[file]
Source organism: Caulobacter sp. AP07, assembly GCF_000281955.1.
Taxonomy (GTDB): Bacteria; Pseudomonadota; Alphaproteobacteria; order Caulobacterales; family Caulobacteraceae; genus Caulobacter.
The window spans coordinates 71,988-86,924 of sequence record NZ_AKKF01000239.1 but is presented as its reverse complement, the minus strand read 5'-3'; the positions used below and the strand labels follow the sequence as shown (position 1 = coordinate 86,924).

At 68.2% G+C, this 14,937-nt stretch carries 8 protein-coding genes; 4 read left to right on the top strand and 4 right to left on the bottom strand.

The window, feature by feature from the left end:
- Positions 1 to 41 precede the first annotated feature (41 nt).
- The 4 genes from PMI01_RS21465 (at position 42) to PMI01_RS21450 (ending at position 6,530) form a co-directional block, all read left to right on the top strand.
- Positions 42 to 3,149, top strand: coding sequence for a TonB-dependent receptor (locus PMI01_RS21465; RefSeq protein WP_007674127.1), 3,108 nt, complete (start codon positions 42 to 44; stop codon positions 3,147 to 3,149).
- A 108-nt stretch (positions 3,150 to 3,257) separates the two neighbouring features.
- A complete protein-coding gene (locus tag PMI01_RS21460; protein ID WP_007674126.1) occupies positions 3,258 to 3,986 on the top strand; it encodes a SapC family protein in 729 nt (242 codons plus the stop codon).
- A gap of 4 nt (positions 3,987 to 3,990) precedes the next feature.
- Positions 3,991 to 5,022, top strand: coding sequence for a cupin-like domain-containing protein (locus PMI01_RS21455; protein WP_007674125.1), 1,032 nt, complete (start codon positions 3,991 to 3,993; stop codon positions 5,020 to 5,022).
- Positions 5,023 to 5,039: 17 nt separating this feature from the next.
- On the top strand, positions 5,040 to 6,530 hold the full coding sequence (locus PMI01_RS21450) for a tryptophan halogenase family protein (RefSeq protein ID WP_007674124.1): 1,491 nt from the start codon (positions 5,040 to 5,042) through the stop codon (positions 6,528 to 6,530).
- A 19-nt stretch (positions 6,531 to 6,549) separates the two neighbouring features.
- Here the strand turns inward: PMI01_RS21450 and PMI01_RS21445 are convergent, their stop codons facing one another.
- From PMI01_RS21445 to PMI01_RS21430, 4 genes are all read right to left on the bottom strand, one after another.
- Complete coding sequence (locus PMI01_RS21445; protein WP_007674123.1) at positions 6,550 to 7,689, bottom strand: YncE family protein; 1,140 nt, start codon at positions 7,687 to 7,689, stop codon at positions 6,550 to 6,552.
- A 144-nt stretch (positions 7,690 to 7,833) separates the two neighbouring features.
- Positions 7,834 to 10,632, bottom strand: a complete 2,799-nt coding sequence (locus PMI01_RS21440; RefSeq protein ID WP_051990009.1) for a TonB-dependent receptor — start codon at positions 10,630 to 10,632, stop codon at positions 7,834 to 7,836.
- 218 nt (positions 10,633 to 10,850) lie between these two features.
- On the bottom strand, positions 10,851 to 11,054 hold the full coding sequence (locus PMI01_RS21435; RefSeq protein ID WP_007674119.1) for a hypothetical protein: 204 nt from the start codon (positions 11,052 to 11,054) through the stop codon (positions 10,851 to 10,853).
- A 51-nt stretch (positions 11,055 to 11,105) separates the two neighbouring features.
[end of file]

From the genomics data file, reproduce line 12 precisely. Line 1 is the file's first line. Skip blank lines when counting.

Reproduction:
- Positions 3,991 to 5,022, top strand: coding sequence for a cupin-like domain-containing protein (locus PMI01_RS21455; protein WP_007674125.1), 1,032 nt, complete (start codon positions 3,991 to 3,993; stop codon positions 5,020 to 5,022).